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The photo exhibit “Dressed” explores Miamians' alter egos.EXPAND
The photo exhibit “Dressed” explores Miamians' alter egos.
Photo by C.W. Griffin

"Dressed" Photo Exhibit Uses Costumes to Expose Women's Inner Selves

Portraits of local women clad in costume or cosplay cover the walls of a modest art gallery lodged in an unassuming pocket of Little Haiti. Not merely a foreshadowing of Halloween, the opening of the Iris PhotoCollective ArtSpace’s new photography exhibit, “Dressed,” reveals there’s more behind the persona of each subject than meets the eye.

With "Dressed," on view through November 23, photojournalist C.W. Griffin, photographer Johnny Acero, and creative director Anna Zilberberg aim to challenge the viewer's perception of identity and self-expression by employing costumes and symbolism to expose their subjects' authentic selves and examine the cultural norms surrounding wardrobe and acceptance.

“Every time we get up to put clothes on, we make a decision as to what we want to look like and the image we’re trying to portray,” Griffin says. “Whether we’re dressing up for a special occasion or a holiday or a festival or a religious activity, we have to make those decisions: What am I going to wear? What am I going to look like?”

Shrouded in masks, dramatic makeup, or eerie getups, each of Griffin’s unabashed subjects is captured on occasions that allowed them to show up dressed in ways they normally don't dress. He began by approaching people wearing creative costumes on Halloween in Wynwood two years ago and eventually infiltrated other festive spaces, including a Renaissance festival and gay pride parades. Each person seems to be flaunting their enigma through expression — from the sly smirk of a woman posed like Pennywise the clown to the prideful gaze of two women wearing identical military uniform-like costumes while holding hands.

“What you choose to disguise your face and your identity tells more about who you are than what you think,” exhibit curator Carl-Philippe Juste says. “With getting dressed sometimes, there’s a sense of control in a world where we can’t control.”

Juste, who came up with the exhibit's title, says it takes courage for people to fend off the physical expectation of their personhood.

That same bravery informed the alter egos of the subjects of Nomads, a subset of “Dressed” that hangs alongside Griffin’s photos.

For Nomads, Acero asked acquaintances to choose a personality they wanted to be reimagined as. “We didn’t just want a portrait of them, so we let them decide or bring back their alter ego," Acero says. He explains that the idea came from the late Nobel Prize Laureate Gabriel García Márquez, a Colombian author "who says every man has three lives: public, private, and secret.”

Persuading the women to warm up to their most vulnerable version of themselves wasn’t easy. Zilberberg and Acero transformed an ESPN broadcast journalist into a bruised boxer. Other corporate women emerge as blood-stained warriors or passionate activists.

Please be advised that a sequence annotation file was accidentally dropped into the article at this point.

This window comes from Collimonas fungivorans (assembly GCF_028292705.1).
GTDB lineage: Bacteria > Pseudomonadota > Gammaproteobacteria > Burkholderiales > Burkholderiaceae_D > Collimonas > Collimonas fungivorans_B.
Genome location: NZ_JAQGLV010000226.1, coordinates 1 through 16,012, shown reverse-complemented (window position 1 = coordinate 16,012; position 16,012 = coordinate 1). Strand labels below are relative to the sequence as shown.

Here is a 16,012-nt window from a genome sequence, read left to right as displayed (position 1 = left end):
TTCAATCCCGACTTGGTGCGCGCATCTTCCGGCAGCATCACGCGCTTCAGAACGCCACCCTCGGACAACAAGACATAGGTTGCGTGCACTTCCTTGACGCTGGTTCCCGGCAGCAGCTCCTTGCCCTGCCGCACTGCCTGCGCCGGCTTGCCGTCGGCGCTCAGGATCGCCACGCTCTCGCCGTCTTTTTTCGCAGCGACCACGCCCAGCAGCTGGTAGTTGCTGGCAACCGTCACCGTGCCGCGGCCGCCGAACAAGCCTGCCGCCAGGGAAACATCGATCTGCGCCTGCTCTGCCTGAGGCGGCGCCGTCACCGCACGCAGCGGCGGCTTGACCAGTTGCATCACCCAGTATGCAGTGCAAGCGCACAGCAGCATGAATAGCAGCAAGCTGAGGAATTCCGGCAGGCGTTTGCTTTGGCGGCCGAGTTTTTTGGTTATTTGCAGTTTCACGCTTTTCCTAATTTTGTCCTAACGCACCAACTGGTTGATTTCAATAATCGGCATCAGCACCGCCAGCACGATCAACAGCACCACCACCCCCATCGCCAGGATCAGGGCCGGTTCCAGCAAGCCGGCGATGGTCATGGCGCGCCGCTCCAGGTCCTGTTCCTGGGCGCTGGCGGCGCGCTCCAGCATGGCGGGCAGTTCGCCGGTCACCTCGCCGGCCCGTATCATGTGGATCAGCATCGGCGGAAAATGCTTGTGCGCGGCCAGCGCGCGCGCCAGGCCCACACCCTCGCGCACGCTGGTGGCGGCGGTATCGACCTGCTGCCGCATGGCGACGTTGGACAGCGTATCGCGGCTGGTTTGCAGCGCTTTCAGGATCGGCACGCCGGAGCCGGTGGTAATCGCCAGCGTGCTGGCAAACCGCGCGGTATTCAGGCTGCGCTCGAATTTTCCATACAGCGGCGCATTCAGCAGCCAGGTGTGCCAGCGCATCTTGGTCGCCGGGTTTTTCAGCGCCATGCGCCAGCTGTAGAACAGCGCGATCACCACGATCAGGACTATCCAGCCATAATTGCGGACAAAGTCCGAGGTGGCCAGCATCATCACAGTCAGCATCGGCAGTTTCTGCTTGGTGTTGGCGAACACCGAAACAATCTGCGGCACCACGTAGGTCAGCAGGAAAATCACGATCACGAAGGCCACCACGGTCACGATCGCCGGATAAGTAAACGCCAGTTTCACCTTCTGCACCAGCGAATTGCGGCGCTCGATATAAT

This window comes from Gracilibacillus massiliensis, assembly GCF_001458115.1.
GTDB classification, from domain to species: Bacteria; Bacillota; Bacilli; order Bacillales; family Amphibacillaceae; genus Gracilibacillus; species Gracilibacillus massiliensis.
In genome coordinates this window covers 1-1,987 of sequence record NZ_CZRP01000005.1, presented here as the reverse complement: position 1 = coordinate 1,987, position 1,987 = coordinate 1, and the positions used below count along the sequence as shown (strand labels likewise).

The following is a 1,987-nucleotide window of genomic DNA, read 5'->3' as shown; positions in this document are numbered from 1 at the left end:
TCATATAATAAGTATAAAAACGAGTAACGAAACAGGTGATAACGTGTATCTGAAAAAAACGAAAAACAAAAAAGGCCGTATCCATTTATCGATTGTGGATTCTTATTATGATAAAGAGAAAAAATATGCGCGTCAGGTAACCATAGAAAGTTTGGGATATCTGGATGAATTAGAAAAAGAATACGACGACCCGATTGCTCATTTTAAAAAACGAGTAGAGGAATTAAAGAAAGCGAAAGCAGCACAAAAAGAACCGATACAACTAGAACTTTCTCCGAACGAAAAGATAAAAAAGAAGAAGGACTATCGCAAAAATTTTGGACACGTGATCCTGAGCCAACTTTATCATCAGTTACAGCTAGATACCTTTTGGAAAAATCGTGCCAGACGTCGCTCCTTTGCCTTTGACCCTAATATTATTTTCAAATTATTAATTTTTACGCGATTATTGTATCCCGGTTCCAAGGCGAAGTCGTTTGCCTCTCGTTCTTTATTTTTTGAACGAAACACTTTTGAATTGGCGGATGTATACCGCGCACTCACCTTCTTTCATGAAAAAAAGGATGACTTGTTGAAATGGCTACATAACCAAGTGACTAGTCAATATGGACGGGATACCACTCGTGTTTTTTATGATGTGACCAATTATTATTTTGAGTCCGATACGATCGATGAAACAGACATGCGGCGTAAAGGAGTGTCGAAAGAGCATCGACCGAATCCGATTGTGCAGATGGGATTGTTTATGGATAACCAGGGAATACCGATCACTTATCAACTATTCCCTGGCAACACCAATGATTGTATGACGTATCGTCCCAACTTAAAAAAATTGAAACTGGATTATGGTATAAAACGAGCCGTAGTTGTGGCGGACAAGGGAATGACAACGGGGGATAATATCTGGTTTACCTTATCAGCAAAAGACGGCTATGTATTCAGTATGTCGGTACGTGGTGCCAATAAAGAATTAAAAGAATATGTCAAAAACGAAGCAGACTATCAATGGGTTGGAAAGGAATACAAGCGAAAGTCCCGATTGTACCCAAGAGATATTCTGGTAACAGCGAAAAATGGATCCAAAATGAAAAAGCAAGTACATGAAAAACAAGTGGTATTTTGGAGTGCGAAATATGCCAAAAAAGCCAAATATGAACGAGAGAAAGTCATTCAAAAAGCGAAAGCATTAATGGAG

“We used limited props to make people comfortable and to enhance their emotions, not mask their emotions,” Zilberberg says. “The whole point is to show what is projecting from inside that person.”

The underbelly of each woman’s identity emerges in the details: the embrace of a child, the cultural reckoning of a tear-soaked smile, the choice to embody a cultural hero like Frida Kahlo. The artists encouraged the women to tap into the double consciousness of being “othered” in America.

“We started out doing each shoot for two hours but would end up immersing ourselves in the shoot for about four to five hours,” Zilberberg elaborates. “It was kind of a social and artistic project. There were many aspects to it.”

The title is a nod to the role a person’s ensemble plays in their daily routine. What we wear signals our class status, culture, and career, but rarely does it leave room for us to relay our stories.

“Each image speaks to a truth. If it's to immigration, if it’s to women’s empowerment, if it’s to capitalism or gay rights, it’s all on the wall,” Juste says. “It’s a sense of heritage and pride. And that cannot be solely depicted by naked skin. Sometimes you have to dress it up a little.”

Zilberberg, who poses as a ballerina in one of the photos, reports that after the project, many of their subjects felt newly empowered to pursue a passion.

“Society molds us in the direction it wants us to go,” Griffin notes. “There will be some who follow that street, and then there’s some who will revolt. This is one of the arenas where you have the choice. It’s always a choice.”

"Dressed." Through November 23 at IPC ArtSpace, 225 NE 59th St., Miami; 305-796-4718; irisphotocollective.com. Call for gallery hours.

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